Fortress (Babylon of Egypt (Old Cairo)
Of the Military works on the confines of the Byzantine Empire, those
of the fortress of Babylon of Egypt, now called Old Cairo calls for
some special attention. This fortress of the late fourth -- early
fifth centuries was re-constructed and stands near the well known
Right Bank of the Nile River. This area is near the head of the river
delta and commands two essential points valuable to the age;
1—Passage across the Nile River utilized by the Caravans from North
Africa to the East and return;
2.--The river itself as passage for war as well as commerce.
A bridge of boats was thrown across the river which provided access to
fortress from the Left Side of the Nile. Two towers were constructed
facing the river and were unusual and deserve some detail coverage.
Each of the round towers were some 90 feet in diameter and sixty-six
feet apart. The towers are a part of the curtain wall which surrounds
the city, and each has a large stone foundation. The construction
consists of some small stone which has been squared and then laced
into place with courses of brick. The strength of the tower walls is
derived from an unusual and very strong design. Each tower consists
of two concentric walls which were placed some fifteen feet apart and
then strenthened with eight radial ribs which connect to both walls.
This design divides the area between the walls into eight equal parts.
The radial ribs provide to the tower the strength of a wall some
twenty-eight feet thick, but does not require nearly the material of
such a normal wall. An additional advantage is that there are now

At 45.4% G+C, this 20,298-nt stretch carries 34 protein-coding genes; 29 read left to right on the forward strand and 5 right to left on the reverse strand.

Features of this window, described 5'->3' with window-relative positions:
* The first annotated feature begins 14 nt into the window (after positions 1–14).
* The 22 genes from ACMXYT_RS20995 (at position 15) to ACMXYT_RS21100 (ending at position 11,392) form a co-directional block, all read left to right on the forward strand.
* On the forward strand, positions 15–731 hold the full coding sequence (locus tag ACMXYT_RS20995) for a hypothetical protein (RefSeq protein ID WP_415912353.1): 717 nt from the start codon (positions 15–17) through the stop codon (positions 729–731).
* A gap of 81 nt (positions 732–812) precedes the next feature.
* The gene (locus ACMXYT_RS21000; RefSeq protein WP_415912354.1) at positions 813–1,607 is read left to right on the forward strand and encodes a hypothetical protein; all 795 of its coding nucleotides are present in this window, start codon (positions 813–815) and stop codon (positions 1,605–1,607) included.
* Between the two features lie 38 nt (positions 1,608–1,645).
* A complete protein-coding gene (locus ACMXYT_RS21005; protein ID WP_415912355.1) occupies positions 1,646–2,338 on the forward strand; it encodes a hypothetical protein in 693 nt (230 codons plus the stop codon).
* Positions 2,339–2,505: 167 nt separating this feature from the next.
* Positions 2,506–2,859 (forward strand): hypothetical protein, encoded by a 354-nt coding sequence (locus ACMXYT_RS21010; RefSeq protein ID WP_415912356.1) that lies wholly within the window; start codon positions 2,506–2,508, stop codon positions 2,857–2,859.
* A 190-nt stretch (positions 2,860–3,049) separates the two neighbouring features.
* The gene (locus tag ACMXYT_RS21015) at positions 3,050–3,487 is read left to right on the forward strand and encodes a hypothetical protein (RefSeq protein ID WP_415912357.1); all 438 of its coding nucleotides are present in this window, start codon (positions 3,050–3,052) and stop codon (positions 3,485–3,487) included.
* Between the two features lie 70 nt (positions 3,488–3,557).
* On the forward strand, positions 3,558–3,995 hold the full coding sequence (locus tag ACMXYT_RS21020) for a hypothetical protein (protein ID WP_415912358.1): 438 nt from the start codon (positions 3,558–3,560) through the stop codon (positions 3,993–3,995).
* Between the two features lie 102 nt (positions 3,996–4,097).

eight smaller compartments inside the tower as well as the central
room. Should an attack be pressed against the tower and break through
one compartment, it would be much easier to repair.
The fortress further contains five smaller corner towers to strengthen
the curtain wall. On the side of the fortress away from the river
there are three additional small towers. On the narrow side of the
fortress facing upriver are two larger towers which are centered in
the curtain wall and which forms the main gateway to the city. The
fortress is 900 feet in length and about 700 feet at its widest
point. Above the two towered gateway is the Church of Almuallekan.
Within the city are the following religious buildings: Church of St.
George, Convent of St. George, Church of St. Barbara, Church of Abu
Sarga (St. Sergius), Synagogue (ANC. Church).
--Vide "Babylon of Egypt", Sydney Toy, British Archaeological Journal,
--Sidney Toy, "Castles, Their Construction and History," Dover Pub.,
New York, 1984, Pages 43 and 44 (illus.)
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